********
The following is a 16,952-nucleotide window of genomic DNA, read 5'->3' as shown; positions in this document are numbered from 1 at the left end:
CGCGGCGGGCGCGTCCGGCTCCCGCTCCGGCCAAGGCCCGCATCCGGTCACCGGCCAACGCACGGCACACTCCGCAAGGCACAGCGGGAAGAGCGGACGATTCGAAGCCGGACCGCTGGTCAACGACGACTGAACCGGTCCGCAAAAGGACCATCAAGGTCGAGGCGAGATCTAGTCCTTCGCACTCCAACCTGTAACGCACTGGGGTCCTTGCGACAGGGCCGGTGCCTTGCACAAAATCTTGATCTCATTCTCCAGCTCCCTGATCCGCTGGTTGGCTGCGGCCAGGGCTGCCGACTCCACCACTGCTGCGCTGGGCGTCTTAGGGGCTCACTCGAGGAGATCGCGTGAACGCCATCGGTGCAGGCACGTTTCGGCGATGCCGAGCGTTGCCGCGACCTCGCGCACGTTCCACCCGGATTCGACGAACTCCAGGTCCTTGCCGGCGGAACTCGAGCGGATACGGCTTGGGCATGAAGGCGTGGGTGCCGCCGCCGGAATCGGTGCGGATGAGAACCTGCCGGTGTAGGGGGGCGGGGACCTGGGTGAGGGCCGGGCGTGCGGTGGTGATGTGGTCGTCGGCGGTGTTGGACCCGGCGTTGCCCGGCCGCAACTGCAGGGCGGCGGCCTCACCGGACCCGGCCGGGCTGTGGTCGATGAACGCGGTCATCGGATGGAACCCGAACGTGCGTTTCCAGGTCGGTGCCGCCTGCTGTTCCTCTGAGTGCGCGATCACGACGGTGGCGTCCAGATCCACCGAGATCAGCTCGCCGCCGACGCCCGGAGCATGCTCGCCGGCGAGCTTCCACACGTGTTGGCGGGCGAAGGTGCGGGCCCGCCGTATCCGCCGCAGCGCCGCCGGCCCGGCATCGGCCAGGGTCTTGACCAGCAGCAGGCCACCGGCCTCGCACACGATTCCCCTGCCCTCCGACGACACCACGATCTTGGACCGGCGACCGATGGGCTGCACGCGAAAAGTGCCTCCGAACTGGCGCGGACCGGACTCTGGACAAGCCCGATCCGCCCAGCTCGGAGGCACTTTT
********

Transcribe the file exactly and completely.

The following is a 16,952-nucleotide window of genomic DNA, read 5'->3' as shown; positions in this document are numbered from 1 at the left end:
CGCGGCGGGCGCGTCCGGCTCCCGCTCCGGCCAAGGCCCGCATCCGGTCACCGGCCAACGCACGGCACACTCCGCAAGGCACAGCGGGAAGAGCGGACGATTCGAAGCCGGACCGCTGGTCAACGACGACTGAACCGGTCCGCAAAAGGACCATCAAGGTCGAGGCGAGATCTAGTCCTTCGCACTCCAACCTGTAACGCACTGGGGTCCTTGCGACAGGGCCGGTGCCTTGCACAAAATCTTGATCTCATTCTCCAGCTCCCTGATCCGCTGGTTGGCTGCGGCCAGGGCTGCCGACTCCACCACTGCTGCGCTGGGCGTCTTAGGGGCTCACTCGAGGAGATCGCGTGAACGCCATCGGTGCAGGCACGTTTCGGCGATGCCGAGCGTTGCCGCGACCTCGCGCACGTTCCACCCGGATTCGACGAACTCCAGGTCCTTGCCGGCGGAACTCGAGCGGATACGGCTTGGGCATGAAGGCGTGGGTGCCGCCGCCGGAATCGGTGCGGATGAGAACCTGCCGGTGTAGGGGGGCGGGGACCTGGGTGAGGGCCGGGCGTGCGGTGGTGATGTGGTCGTCGGCGGTGTTGGACCCGGCGTTGCCCGGCCGCAACTGCAGGGCGGCGGCCTCACCGGACCCGGCCGGGCTGTGGTCGATGAACGCGGTCATCGGATGGAACCCGAACGTGCGTTTCCAGGTCGGTGCCGCCTGCTGTTCCTCTGAGTGCGCGATCACGACGGTGGCGTCCAGATCCACCGAGATCAGCTCGCCGCCGACGCCCGGAGCATGCTCGCCGGCGAGCTTCCACACGTGTTGGCGGGCGAAGGTGCGGGCCCGCCGTATCCGCCGCAGCGCCGCCGGCCCGGCATCGGCCAGGGTCTTGACCAGCAGCAGGCCACCGGCCTCGCACACGATTCCCCTGCCCTCCGACGACACCACGATCTTGGACCGGCGACCGATGGGCTGCACGCGAAAAGTGCCTCCGAACTGGCGCGGACCGGACTCTGGACAAGCCCGATCCGCCCAGCTCGGAGGCACTTTT